Shares of Walmart (NYSE: WMT) have not fared well recently and have tanked 19.4% in the past month alone. Currently, the stock is hovering around its 52-week low with a closing price of $119.41 on June 13.
This drop in the stock price has been further exacerbated by Walmart’s disappointing Q1 results, which saw its operating income fall 23% year-over-year to $5.3 billion in Q1.
The retail sector has been adversely impacted due to multiple headwinds of soaring inflation, tight supplies, and labor shortages. In this scenario, are investors correct to be pessimistic about this retail giant?
Baird analyst Peter Benedict believes there are reasons to continue to be bullish about Walmart. The analyst reiterated a Buy rating and a price target of $155 on the stock following his meeting with shareholders. Benedict’s price target implies an upside potential of 29.8% at current levels.
The analyst outlined his reasons for being upbeat about the stock in his research report. Let us take a look at these reasons.
While Benedict acknowledged the current challenges for WMT in terms of a reduction in consumer spending due to rising inflation and the rollback of government stimulus, the analyst pointed out that the management’s “top priority is to drive sales and deliver value to consumers.”
The analyst pointed out that with WMT’s well “entrenched EDLP [every day low price] mindset and unique opportunity to leverage proven inflation “playbooks” from their international operations, we believe WMT is well positioned for share gains in a more value conscious consumer environment.”
One of the key factors that dragged down WMT’s operating income in Q1 was its rising inventories. The retailer’s management stated on its Q1 earnings call that its inventories are up 32%, higher than its own estimate, mainly in the discretionary general merchandise category.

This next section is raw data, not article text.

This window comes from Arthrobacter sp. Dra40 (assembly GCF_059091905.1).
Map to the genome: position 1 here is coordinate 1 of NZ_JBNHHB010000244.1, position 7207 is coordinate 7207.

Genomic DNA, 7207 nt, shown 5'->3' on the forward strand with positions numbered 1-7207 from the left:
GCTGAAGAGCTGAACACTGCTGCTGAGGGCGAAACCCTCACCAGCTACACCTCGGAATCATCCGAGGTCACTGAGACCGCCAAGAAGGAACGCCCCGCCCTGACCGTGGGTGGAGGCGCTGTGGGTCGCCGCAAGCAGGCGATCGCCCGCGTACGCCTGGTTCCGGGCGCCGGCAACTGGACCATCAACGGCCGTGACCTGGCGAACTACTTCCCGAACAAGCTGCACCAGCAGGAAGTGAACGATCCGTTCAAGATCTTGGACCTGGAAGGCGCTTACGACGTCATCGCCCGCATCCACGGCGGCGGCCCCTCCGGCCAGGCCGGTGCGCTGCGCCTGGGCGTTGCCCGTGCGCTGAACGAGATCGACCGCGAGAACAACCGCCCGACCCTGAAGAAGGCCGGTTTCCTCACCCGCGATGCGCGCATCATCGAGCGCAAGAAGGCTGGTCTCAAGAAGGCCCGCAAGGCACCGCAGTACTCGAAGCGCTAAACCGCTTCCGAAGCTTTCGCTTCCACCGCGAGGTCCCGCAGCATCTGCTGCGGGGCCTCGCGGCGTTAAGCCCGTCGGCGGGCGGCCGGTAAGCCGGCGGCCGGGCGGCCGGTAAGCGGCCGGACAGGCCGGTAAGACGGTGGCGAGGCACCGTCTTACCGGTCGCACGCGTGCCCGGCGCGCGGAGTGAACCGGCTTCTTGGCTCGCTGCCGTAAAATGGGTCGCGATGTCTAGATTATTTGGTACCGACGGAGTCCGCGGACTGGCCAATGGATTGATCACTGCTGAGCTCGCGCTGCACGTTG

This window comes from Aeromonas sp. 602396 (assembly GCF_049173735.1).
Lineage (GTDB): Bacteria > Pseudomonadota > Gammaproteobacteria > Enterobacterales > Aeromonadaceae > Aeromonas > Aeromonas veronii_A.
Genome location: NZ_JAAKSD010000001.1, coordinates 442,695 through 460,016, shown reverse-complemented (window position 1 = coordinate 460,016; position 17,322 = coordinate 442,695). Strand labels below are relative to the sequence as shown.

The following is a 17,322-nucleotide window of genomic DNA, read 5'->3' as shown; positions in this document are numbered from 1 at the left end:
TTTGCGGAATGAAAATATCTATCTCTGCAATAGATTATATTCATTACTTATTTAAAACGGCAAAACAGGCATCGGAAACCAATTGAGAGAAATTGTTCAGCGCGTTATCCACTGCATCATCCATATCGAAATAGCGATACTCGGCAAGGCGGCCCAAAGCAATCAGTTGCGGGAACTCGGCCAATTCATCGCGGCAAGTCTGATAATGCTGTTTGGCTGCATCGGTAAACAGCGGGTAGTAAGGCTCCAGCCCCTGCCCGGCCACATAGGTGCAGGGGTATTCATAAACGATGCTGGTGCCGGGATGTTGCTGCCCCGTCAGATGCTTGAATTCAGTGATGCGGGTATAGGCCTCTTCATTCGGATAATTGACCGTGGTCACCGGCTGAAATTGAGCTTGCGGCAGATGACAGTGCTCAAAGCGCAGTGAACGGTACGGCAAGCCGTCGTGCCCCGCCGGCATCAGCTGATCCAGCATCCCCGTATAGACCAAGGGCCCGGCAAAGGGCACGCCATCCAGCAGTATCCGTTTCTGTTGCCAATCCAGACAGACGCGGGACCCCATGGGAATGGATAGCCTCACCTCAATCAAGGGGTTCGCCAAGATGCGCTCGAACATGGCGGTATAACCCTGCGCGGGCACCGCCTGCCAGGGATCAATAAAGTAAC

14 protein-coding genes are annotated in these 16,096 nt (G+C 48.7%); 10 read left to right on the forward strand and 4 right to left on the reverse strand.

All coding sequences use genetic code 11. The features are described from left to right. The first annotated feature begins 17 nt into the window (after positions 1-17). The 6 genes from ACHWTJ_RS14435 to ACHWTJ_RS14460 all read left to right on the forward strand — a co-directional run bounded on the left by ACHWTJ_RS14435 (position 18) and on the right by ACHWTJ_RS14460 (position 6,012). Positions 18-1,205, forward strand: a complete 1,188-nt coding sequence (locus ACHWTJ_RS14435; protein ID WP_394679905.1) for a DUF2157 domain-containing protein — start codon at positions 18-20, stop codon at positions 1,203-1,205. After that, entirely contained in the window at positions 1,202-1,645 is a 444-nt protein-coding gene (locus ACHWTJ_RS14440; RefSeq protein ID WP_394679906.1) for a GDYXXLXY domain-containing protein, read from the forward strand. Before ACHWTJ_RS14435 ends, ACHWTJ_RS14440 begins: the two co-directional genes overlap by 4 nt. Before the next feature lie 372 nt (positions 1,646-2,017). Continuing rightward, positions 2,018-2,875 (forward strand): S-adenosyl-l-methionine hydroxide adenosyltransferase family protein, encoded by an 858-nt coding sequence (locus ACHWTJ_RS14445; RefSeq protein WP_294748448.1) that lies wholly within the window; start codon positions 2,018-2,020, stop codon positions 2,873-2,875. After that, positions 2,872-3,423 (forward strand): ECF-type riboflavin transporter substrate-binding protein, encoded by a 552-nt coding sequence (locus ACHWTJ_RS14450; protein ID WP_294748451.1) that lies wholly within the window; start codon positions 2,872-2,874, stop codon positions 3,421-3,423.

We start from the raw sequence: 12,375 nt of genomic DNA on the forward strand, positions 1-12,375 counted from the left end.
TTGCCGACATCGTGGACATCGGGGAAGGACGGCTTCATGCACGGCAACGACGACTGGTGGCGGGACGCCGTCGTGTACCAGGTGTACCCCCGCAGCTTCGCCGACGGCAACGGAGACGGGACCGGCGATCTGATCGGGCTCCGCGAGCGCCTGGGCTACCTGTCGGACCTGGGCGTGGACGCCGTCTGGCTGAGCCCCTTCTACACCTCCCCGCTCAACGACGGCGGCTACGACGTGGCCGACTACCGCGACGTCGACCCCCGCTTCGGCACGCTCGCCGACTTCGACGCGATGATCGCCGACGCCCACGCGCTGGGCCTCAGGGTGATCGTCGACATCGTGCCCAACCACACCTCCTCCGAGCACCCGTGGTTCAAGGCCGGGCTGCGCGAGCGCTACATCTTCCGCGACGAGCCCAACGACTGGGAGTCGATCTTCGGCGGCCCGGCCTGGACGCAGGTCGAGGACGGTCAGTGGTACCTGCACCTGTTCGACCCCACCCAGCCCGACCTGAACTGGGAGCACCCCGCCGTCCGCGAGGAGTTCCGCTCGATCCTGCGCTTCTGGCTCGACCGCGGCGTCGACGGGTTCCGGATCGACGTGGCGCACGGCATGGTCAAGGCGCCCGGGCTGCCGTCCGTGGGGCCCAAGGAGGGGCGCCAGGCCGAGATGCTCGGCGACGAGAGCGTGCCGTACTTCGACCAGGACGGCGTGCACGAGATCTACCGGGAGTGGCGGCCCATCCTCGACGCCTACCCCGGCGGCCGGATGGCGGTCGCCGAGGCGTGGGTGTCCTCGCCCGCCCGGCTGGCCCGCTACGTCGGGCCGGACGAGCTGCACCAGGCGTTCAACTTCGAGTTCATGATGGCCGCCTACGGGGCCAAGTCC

However, Benedict is of the view that Walmart’s management is being “proactive in addressing the issue, including expanding rollbacks and adjusting future orders in certain spots.” While the analyst remained encouraged “to hear that consumers are responding to rollbacks, but believe it will likely take a quarter or two to fully right size positions.”
The analyst approves of WMT’s current CEO, Douglas McMillon’s, strategy to develop Walmart into a “more nimble, fully integrated omni-channel retailer” especially, when “many traditional retailers are losing relevancy with consumers.”
In a bid to extend its leadership as an omni channel retailer, WMT now expects its capex for FY23 to be in the upper range of 2.5% to 3% of net sales. The focus of the capex spend would be more on automation, supply chain, technology, and “customer-facing initiatives.”
Analyst Benedict believes that “WMT is investing from a position of strength, and the step-up in capex should extend WMT’s omni-channel leadership in the marketplace and fuel faster (and more profitable) growth over the intermediate/long-term.”
As a result, the analyst likes “WMT’s blend of defensive near-term appeal and disruptive longer-term optionality.”
Wall Street’s Take
Other analysts on the Street also echo Benedict and are upbeat about the stock with a consensus rating of Strong Buy based on 22 Buys and five Holds. The average WMT price target is $157.27, which implies a 31.7% upside potential to current levels.
It seems Walmart is well-positioned to weather the current volatile macroeconomic scenario. Even investor sentiment is very positive about the stock, as indicated by the Crowd Wisdom tool on TipRanks.
This tool indicates that over the past 30 days, among top investors’ portfolios on TipRanks, 12.4% of portfolios increased their holding of WMT.
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